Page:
Watch below as a large whale, that had been caught in fishing nets off the South Devon coast, is finally freed.
Marine wildlife experts were eventually able to disentangle the whale, but only after a highly complex rescue operation.
An eighteen metre-long dead whale which washed up on a beach in South Devon is being chopped up and removed. It's thought to cost £10,000.Read the full story ›
An eighteen metre-long dead whale which washed up on a beach in South Devon will be removed over the weekend.Read the full story ›
A dead whale has washed up on a Devon beach.
The whale - believed to be a minke whale - came ashore at Red Rock beach, between Dawlish Warren and Dawlish.
Members of the public are being warned to keep a safe distance from the carcass - thought to measure about 50ft.
Coastguards are currently at the scene to put a cordon around the mammal.
Three dolphins were spotted swimming close to the shore on a beach in North Cornwall.
Holidaymakers looked on as the dolphins leaped out of the water just yards from the shore in Gwithian Bay.
Coastguards eventually coaxed the dolphins away from tourists on the beach with the help of a helicopter.
This week is the Whale and Dolphin Society's annual event to monitor the number of animals around the South West's coastline.Read the full story ›
Crowds gathered to watch as rescuers attempted to help the young pilot whale stranded on Falmouth's Castle Beach. Unfortunately the animal had to be put down.
The whale's corpse remains on the beach while a decision is made on removal. Rescuers have now left Castle Beach at Falmouth after a vet put the mammal down.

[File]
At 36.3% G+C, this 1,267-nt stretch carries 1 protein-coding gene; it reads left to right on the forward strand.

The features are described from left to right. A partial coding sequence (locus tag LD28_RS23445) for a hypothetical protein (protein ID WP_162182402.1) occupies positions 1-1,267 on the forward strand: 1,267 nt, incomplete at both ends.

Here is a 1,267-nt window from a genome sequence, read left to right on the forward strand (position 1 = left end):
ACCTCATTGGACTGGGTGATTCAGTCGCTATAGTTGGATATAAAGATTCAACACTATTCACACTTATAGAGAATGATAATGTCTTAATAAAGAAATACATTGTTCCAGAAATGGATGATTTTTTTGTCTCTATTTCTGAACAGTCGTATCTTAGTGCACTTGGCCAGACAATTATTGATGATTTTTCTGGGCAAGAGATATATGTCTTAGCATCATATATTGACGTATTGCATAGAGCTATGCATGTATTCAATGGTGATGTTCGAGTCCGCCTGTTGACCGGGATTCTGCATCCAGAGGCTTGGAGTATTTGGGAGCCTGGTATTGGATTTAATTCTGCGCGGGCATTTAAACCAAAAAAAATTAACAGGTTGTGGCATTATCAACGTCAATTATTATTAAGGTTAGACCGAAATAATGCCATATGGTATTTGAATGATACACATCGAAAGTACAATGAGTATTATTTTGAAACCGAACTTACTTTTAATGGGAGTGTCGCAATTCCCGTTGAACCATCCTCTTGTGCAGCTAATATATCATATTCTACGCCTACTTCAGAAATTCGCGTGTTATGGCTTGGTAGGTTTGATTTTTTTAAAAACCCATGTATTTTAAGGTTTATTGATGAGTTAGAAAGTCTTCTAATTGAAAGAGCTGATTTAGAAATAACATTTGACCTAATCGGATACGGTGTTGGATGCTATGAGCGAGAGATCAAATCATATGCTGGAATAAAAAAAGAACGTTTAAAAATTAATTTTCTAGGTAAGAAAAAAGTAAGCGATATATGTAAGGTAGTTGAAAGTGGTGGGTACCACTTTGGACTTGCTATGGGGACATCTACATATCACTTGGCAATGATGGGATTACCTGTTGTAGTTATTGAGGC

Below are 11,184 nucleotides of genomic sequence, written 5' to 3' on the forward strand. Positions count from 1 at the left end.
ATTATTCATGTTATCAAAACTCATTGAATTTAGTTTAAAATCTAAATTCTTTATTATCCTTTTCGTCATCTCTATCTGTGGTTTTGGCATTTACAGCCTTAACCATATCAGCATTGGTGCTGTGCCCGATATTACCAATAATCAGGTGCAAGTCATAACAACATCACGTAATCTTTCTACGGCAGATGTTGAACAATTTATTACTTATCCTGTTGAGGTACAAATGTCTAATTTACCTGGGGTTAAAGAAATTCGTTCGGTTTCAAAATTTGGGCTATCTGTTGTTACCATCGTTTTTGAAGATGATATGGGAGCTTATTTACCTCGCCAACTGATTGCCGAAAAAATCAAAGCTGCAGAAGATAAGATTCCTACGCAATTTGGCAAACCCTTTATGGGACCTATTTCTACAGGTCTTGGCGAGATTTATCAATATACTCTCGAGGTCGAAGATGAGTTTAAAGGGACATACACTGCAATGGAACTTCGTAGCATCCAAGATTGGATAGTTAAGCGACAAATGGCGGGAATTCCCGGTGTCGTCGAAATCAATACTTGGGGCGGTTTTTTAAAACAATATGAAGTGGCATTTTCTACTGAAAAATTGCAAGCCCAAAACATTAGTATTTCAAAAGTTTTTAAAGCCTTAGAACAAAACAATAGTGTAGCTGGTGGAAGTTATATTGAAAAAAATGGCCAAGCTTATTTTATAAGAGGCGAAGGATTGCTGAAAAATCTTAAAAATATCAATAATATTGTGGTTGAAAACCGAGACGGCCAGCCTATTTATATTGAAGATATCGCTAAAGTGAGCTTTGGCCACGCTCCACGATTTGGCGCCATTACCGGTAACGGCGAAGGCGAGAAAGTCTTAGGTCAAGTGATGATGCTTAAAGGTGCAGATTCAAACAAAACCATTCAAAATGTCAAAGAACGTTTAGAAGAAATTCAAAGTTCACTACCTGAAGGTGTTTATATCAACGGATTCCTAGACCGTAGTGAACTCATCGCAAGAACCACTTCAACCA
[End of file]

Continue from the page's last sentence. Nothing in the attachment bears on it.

The young pilot whale found stranded on Falmouth's Castle Beach has been put down by a vet after examinations showed it was too poorly to survive.
Marine life rescue teams are battling to keep a whale alive after it was found stranded on a beach in Falmouth.
Initial reports suggested it was a dolphin but marine mammal medics have identified it as a young pilot whale.
Volunteers formed a human chain to pass buckets of water along Castle beach to pour over the animal to keep it cool. The whale has also been covered in wet towels and surrounded by a screen.
Experts from British Divers Marine Life Rescue (BDMLR) are monitoring the animal's breathing while they wait for a vet to say whether it is healthy enough to be refloated.
However they fear the worst because the whale's body condition is said to be "poor".
"We've got about 15 volunteer marine mammal medics on scene with specialist equipment.
They are monitoring its breathing, keeping it damp and trying to minimize the stress of the animal.
We are in consultation with a vet at the moment and it's up to the vet to say what the condition is and to decide whether we can attempt to refloat it.
At the moment I'm not sure if that's going to be possible."